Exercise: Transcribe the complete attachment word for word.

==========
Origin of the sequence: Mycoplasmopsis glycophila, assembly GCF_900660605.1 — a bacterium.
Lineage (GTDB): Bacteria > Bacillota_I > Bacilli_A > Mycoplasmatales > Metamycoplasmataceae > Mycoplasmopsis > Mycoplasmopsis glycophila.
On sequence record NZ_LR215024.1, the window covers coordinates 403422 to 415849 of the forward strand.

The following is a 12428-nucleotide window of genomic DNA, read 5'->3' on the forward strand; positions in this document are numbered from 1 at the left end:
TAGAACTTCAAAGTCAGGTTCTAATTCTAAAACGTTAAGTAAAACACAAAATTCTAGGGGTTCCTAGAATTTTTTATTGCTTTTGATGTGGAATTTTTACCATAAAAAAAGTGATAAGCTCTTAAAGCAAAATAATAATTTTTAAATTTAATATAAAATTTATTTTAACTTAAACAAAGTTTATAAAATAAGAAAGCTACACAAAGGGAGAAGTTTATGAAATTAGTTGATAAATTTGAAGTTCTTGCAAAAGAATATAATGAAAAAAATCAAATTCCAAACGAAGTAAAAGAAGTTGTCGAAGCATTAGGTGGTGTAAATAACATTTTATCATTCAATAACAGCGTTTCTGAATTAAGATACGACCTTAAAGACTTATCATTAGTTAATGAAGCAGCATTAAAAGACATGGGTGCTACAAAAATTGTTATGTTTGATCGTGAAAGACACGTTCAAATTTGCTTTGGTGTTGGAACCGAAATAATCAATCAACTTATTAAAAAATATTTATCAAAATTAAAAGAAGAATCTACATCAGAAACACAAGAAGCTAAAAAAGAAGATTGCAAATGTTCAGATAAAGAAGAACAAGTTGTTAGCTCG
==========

Origin of the sequence: Mycoplasmopsis glycophila, assembly GCF_900660605.1 — a bacterium.
Lineage (GTDB): Bacteria > Bacillota_I > Bacilli_A > Mycoplasmatales > Metamycoplasmataceae > Mycoplasmopsis > Mycoplasmopsis glycophila.
On sequence record NZ_LR215024.1, the window covers coordinates 403422 to 415849 of the forward strand.

The following is a 12428-nucleotide window of genomic DNA, read 5'->3' on the forward strand; positions in this document are numbered from 1 at the left end:
TAGAACTTCAAAGTCAGGTTCTAATTCTAAAACGTTAAGTAAAACACAAAATTCTAGGGGTTCCTAGAATTTTTTATTGCTTTTGATGTGGAATTTTTACCATAAAAAAAGTGATAAGCTCTTAAAGCAAAATAATAATTTTTAAATTTAATATAAAATTTATTTTAACTTAAACAAAGTTTATAAAATAAGAAAGCTACACAAAGGGAGAAGTTTATGAAATTAGTTGATAAATTTGAAGTTCTTGCAAAAGAATATAATGAAAAAAATCAAATTCCAAACGAAGTAAAAGAAGTTGTCGAAGCATTAGGTGGTGTAAATAACATTTTATCATTCAATAACAGCGTTTCTGAATTAAGATACGACCTTAAAGACTTATCATTAGTTAATGAAGCAGCATTAAAAGACATGGGTGCTACAAAAATTGTTATGTTTGATCGTGAAAGACACGTTCAAATTTGCTTTGGTGTTGGAACCGAAATAATCAATCAACTTATTAAAAAATATTTATCAAAATTAAAAGAAGAATCTACATCAGAAACACAAGAAGCTAAAAAAGAAGATTGCAAATGTTCAGATAAAGAAGAACAAGTTGTTAGCTCG